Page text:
ND_Environmental_Management

Novel methods of synthesising circulation metabolites of natural products

About this project

Plant-derived polyphenols are an interesting class of natural product that have been identified to have some pharmacological activities in a range of disease states including cardiovascular diseases (Molecular Nutrition and Food Research, 60, 4, 787-797).  These compounds undergo significant metabolic processing in humans, however these metabolites are not available for use in in vitro drug screening approaches, due to substantial challenges using traditional synthesis methods.  This project will utilise existing expertise in microfluidic synthesis technology at the University of Hull, to develop and characterise such devices for the synthesis of polyphenolic metabolites. 

Studentships will start on 17th September 2018

Supervisors

This project is co-supervised by Dr Huw Jones, Prof. Nicole Pamme, and Dr Kevin Welham in the School of Mathematics and Physical Sciences (Chemistry).

For further information, please contact Dr Huw Jones

Next steps

Funding

To celebrate the University's research successes, the University of Hull is offering a full-time UK/EU PhD Scholarship or International Fees Bursary.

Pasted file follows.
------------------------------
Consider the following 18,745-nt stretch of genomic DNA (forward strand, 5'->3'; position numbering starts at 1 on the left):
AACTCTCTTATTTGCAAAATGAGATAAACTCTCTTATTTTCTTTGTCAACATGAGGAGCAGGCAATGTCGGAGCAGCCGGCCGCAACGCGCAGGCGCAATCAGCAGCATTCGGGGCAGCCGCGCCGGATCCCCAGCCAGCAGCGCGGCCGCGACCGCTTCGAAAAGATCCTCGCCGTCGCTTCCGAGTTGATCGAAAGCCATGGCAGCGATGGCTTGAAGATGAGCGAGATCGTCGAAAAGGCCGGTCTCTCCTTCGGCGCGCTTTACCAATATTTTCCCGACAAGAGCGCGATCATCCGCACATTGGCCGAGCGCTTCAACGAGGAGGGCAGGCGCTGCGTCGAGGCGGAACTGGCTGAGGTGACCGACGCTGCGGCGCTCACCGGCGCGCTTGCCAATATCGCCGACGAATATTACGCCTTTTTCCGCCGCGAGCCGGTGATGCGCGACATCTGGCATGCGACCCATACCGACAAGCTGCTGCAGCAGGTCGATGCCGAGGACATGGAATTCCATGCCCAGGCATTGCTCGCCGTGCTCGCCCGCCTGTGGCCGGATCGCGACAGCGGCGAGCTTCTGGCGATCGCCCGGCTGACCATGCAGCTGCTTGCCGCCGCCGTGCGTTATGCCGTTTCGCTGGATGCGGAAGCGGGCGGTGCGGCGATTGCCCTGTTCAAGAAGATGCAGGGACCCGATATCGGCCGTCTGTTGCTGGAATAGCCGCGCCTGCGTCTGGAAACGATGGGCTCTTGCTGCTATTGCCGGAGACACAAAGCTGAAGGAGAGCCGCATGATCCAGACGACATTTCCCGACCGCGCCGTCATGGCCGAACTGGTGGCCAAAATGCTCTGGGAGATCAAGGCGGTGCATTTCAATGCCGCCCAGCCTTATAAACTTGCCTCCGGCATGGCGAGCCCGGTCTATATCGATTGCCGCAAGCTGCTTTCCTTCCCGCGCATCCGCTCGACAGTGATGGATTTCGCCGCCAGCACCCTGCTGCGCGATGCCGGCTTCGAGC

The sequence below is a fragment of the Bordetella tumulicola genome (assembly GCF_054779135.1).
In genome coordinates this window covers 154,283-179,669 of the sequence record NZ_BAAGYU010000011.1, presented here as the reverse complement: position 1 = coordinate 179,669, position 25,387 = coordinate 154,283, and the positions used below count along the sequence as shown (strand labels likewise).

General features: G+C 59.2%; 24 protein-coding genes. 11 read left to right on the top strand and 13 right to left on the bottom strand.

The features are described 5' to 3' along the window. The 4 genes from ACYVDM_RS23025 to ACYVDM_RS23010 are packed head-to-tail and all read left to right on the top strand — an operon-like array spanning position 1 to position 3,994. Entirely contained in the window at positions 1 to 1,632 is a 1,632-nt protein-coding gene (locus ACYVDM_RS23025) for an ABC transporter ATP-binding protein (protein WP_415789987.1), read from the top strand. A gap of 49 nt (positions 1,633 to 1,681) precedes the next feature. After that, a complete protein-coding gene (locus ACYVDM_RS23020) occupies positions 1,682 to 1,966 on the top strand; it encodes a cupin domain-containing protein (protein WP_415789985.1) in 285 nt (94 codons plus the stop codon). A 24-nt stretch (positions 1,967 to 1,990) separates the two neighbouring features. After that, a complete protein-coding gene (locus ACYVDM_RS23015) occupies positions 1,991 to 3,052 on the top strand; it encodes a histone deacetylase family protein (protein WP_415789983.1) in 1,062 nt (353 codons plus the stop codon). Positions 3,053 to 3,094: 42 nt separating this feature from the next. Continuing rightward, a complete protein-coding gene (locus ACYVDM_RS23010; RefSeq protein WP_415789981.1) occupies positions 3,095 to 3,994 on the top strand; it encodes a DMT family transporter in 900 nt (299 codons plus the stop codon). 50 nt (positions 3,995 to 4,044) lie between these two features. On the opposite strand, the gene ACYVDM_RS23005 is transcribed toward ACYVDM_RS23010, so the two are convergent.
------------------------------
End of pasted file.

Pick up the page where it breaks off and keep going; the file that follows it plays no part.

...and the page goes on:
Entry requirements

Applicants should have an undergraduate degree (1st class) or Masters degree in chemistry or biochemistry.  Applicants should have knowledge or practical experience of microfluidic technology and its application to synthesis, and practical experience of analytical chemistry techniques (e.g. HPLC/LC-MS, NMR, etc.).  Enquiries should be directed to Dr Huw Jones.

How to apply

Apply now

Application deadline: Monday 18th June 2018

Research options:

PhD: 3 years (full-time)

Fees

Full-time UK/EU PhD Scholarships will include fees at the ‘home/EU' student rate and maintenance (£14,777 in 2018/19) for three years, depending on satisfactory progress.

Full-time International Fee PhD Studentships will include full fees at the International student rate for three years, dependent on satisfactory progress.